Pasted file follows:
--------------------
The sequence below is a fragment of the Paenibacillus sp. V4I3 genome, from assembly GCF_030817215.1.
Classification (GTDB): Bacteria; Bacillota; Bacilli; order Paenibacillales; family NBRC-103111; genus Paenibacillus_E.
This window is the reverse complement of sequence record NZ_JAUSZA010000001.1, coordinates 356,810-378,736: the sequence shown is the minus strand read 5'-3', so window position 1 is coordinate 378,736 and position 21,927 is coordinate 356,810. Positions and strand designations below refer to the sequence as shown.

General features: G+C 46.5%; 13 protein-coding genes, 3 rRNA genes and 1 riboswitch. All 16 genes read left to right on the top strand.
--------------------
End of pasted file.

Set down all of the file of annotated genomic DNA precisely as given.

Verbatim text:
The sequence below is a fragment of the Paenibacillus sp. V4I3 genome, from assembly GCF_030817215.1.
Classification (GTDB): Bacteria; Bacillota; Bacilli; order Paenibacillales; family NBRC-103111; genus Paenibacillus_E.
This window is the reverse complement of sequence record NZ_JAUSZA010000001.1, coordinates 356,810-378,736: the sequence shown is the minus strand read 5'-3', so window position 1 is coordinate 378,736 and position 21,927 is coordinate 356,810. Positions and strand designations below refer to the sequence as shown.

General features: G+C 46.5%; 13 protein-coding genes, 3 rRNA genes and 1 riboswitch. All 16 genes read left to right on the top strand.